Psychological debriefing (PD), is an intervention process in which trauma survivors are urged to recount and relive the incident in order to avoid long-term consequences and traumatic stress responses (Halgin, 2009, p. 59). The method used in this process is Critical Incident Stress Debriefing (CISD) and more recently, Critical Incident Stress Management (CISM). However, there are those who oppose the use of psychological debriefing, stating that it can be more harmful than helpful to individuals who have faced a traumatic event.
Proponents for psychological debriefing believe that, “…psychological debriefing will help mitigate poor long-term functioning, which otherwise may occur, or even worse is “likely” to occur, and is a “foreseeable” consequence of the event” (p. 66). However, the opposition found evidence that a small percentage of individuals, who experienced traumatic events, were found to develop posttraumatic stress disorder (PTSD) a year following their traumatic incident. Further, the opposition argues that PD directs the process of intervention to help prevent PTSD but disregards other psychological issues, such as depression, resulting from trauma. They argue that while instances of PTSD are low among trauma survivors, the prevalence of depression is high. One noted study reported that 71% of rape victims develop depression whereas only 37.5% developed chronic PTSD lasting 1-3 years (p. 66).
Proponents for psychological debriefing believe that those opposed to PD misrepresent the terminology and understanding of the purpose of PD. They state that PD is a method of screening to determine if individuals who have experienced a traumatic incident are in need of psychological treatment (p. 78). Further, the opposition makes the claim that Critical Incident Stress Debriefing (CISD) is the same as a comprehensive, systematic and multi-component program called Critical Incident Stress Management (CISM) (p. 77). Proponent’s state and show evidence that the two programs are not identical.
Those in the opposing camp claim that the business of psychological debriefing is a multi-million dollar industry. However, the proponents argue that services provided are often free of charge and that the opposition cannot show evidence for their claim. The opposition also believes that the practice of psychological debriefing is too young to be considered a trusted method in treating individuals of traumatic events. Proponents believe that the opposition has not read all the literature and research concerning PD and are ill prepared to present evidence.
Proponents make a strong case for PD by the length of time it has been successfully used in the aid of providing psychological help to those who have faced and lived through trauma. After the attack on the World Trade Center towers, the New York police department requested the help from trained individuals to perform psychological debriefings. However, there is some evidence that other psychological issues, such as depression, are not getting enough attention through the CISD or CISM method.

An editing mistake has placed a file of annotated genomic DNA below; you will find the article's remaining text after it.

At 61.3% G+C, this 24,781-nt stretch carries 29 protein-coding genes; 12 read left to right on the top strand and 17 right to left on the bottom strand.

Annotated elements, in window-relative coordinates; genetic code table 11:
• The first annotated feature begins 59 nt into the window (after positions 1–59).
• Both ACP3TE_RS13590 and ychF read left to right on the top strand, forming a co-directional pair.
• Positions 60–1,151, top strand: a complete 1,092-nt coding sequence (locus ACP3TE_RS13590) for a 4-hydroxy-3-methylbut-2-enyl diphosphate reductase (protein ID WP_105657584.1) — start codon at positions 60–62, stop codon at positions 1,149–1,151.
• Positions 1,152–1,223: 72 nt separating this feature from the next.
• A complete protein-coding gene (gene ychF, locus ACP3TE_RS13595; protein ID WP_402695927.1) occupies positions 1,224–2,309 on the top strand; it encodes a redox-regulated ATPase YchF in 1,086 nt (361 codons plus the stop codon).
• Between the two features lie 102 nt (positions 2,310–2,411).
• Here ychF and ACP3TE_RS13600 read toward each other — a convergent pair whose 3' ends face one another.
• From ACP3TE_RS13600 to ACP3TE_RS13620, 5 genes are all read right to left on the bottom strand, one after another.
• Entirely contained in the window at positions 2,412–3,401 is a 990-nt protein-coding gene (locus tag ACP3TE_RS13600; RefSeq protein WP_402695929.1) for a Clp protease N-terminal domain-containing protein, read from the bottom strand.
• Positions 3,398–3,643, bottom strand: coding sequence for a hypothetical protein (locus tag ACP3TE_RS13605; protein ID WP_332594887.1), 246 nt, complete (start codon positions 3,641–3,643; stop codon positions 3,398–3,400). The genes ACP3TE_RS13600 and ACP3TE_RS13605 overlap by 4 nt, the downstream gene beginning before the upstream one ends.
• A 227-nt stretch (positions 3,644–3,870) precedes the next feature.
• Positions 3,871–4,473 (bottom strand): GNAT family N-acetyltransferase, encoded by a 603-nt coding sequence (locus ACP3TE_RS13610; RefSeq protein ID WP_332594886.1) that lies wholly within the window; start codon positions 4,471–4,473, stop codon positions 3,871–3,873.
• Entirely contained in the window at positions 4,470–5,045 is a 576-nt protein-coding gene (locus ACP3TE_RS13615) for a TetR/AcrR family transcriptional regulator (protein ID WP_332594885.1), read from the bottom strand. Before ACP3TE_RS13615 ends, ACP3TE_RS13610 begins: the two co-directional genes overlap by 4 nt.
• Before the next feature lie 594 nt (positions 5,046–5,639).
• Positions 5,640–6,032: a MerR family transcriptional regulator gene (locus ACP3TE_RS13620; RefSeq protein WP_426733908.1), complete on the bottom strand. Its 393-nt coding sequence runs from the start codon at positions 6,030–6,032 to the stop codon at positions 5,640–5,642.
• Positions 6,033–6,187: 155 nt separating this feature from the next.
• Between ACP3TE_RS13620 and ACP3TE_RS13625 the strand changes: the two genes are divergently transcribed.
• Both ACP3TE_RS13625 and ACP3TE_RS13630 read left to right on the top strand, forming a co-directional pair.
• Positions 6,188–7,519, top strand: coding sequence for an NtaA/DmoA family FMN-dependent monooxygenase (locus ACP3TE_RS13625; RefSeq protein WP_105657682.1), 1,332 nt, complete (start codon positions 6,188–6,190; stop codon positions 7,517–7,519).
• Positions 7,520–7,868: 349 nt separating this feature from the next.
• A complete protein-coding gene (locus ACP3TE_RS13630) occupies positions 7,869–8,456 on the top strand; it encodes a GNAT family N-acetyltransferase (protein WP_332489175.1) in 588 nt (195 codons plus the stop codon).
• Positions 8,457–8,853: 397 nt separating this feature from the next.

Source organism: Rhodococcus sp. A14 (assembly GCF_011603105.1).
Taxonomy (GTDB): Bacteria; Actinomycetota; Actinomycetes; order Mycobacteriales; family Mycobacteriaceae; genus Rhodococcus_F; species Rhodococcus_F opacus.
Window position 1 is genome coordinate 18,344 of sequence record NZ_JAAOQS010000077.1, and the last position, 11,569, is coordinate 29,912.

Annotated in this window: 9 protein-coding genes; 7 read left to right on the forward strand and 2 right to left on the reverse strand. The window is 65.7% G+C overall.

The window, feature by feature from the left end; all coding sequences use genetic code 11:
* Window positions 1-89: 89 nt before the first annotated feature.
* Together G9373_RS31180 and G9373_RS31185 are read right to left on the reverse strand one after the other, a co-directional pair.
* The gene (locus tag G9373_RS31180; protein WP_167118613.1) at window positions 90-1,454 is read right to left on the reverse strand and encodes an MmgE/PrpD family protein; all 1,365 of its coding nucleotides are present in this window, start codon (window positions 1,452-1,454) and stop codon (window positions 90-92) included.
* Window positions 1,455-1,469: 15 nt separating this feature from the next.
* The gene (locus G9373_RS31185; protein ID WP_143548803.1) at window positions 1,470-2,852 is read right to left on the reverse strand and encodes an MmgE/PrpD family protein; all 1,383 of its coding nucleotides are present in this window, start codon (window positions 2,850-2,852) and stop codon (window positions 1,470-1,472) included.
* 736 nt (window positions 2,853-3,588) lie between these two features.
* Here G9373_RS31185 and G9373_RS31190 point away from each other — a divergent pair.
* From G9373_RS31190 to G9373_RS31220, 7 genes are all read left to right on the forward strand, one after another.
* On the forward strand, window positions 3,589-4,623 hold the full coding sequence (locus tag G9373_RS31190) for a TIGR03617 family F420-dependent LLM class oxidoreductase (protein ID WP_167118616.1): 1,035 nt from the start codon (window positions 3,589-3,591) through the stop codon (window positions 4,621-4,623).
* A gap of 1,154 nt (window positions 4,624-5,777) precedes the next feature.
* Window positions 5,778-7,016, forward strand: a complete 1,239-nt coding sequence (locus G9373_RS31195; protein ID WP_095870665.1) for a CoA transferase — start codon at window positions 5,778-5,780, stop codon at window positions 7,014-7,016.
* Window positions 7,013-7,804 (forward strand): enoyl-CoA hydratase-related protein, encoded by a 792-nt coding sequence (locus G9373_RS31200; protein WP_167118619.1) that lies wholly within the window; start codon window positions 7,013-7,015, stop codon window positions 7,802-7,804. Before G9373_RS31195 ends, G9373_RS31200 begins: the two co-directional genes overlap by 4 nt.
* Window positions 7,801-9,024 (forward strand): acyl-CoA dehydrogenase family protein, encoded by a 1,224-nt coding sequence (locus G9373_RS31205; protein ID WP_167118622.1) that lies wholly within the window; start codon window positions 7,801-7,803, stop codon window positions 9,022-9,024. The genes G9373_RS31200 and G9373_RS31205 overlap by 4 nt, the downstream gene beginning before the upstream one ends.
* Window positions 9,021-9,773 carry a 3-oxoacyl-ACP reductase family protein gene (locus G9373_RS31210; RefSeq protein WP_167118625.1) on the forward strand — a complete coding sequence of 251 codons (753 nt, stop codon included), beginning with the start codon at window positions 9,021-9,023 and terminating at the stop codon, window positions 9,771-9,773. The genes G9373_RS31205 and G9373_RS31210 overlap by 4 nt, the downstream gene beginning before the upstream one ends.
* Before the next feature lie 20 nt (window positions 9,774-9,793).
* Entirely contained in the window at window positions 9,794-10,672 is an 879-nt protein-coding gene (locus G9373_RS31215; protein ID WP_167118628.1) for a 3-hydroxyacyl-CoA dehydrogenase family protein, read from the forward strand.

The opposition makes a good case concerning the prevalence of PTSD among victims of trauma stating that only a small percentage of these individuals develop PTSD after the traumatic event. This claim is supported by recent research that shows that CISD interventions are not only ineffective, but also harmful. However, the lack of understanding concerning the differences between CISD and CISM weakens their opposing argument.
After reading the Taking Sides article, Is Psychological Debriefing a Harmful Intervention for Survivors of Trauma?, I believe the author on the proponent side to be less than credible. There was a lack of research evidence to support his claims where as the opposing camp provided a great deal of research supporting their claims. In science, research and data speak louder than opinions. In choosing a side, I would stand with the opposition. After reviewing more recent research, I have found the opposition’s argument to be credible and valid.
Psychological debriefing has been used since WWI. It was an intervention tool used to help relieve the distress soldiers felt from fighting on the front lines (Wei, Szumilas, & Kutcher, 2010, p. 340). Today, CISD/CISM is the most commonly used method of psychological debriefing. It is used by mental health professionals in first response situations in cases of suicides or community disasters (p. 340). However, just because something is widely used, that does not mean it is effective.
Recent research shows that PD is ineffective and possibly harmful. Results from research showed, “Two Cochrane reviews of PD interventions for the prevention of PTSD indicate that they neither prevent the onset of PTSD, nor reduce psychological distress compared to control treatments in adults (p. 341). In another analysis of seven studies pertaining to single-session psychological debriefing, results showed that CISD interventions did not reduce or prevent the onset of PTSD. The analysis also noted that there tended to be a detrimental effect upon trauma victims who received CISD as compared to those who did not.
Clearly, psychological debriefing is the typical protocol in times of trauma. However, evidence supports the arguments against PD in showing that it is ineffective and possibly harmful. Although PD has been used since WWI, it is hard to ignore recent research that clearly shows that PD seems to be a waste of time.
Halgin, R. P. (2009). Clashing Views in Abnormal Psychology (5th ed.). Boston: McGraw-Hill. Wei, Y., Szumilas, M., & Kutcher, S. (2010). Effectiveness on mental health of psychological debriefing for crisis intervention in schools. Educational Psychology Review, 22(3), 339-347. doi:10.1007/s10648-010-9139-2